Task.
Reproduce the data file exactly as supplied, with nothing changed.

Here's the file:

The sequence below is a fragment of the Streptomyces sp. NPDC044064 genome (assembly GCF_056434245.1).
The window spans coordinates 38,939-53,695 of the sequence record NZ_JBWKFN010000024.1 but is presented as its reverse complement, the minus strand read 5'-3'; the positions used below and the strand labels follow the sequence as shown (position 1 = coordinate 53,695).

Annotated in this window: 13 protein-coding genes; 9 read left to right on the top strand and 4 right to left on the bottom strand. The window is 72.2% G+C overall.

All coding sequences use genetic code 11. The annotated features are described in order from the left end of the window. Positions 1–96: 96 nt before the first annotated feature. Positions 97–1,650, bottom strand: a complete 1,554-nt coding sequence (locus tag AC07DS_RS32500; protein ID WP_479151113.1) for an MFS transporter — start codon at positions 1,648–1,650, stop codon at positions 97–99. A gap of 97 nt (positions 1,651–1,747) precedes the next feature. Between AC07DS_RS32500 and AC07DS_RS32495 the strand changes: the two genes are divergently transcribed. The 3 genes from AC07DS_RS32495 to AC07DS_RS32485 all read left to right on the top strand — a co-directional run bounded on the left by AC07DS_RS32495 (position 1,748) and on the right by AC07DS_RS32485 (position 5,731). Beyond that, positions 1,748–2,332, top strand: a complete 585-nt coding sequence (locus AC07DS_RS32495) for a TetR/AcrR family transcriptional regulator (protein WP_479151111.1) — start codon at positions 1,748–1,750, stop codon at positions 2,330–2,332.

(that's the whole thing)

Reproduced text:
The sequence below is a fragment of the Streptomyces sp. NPDC044064 genome (assembly GCF_056434245.1).
The window spans coordinates 38,939-53,695 of the sequence record NZ_JBWKFN010000024.1 but is presented as its reverse complement, the minus strand read 5'-3'; the positions used below and the strand labels follow the sequence as shown (position 1 = coordinate 53,695).

Annotated in this window: 13 protein-coding genes; 9 read left to right on the top strand and 4 right to left on the bottom strand. The window is 72.2% G+C overall.

All coding sequences use genetic code 11. The annotated features are described in order from the left end of the window. Positions 1–96: 96 nt before the first annotated feature. Positions 97–1,650, bottom strand: a complete 1,554-nt coding sequence (locus tag AC07DS_RS32500; protein ID WP_479151113.1) for an MFS transporter — start codon at positions 1,648–1,650, stop codon at positions 97–99. A gap of 97 nt (positions 1,651–1,747) precedes the next feature. Between AC07DS_RS32500 and AC07DS_RS32495 the strand changes: the two genes are divergently transcribed. The 3 genes from AC07DS_RS32495 to AC07DS_RS32485 all read left to right on the top strand — a co-directional run bounded on the left by AC07DS_RS32495 (position 1,748) and on the right by AC07DS_RS32485 (position 5,731). Beyond that, positions 1,748–2,332, top strand: a complete 585-nt coding sequence (locus AC07DS_RS32495) for a TetR/AcrR family transcriptional regulator (protein WP_479151111.1) — start codon at positions 1,748–1,750, stop codon at positions 2,330–2,332.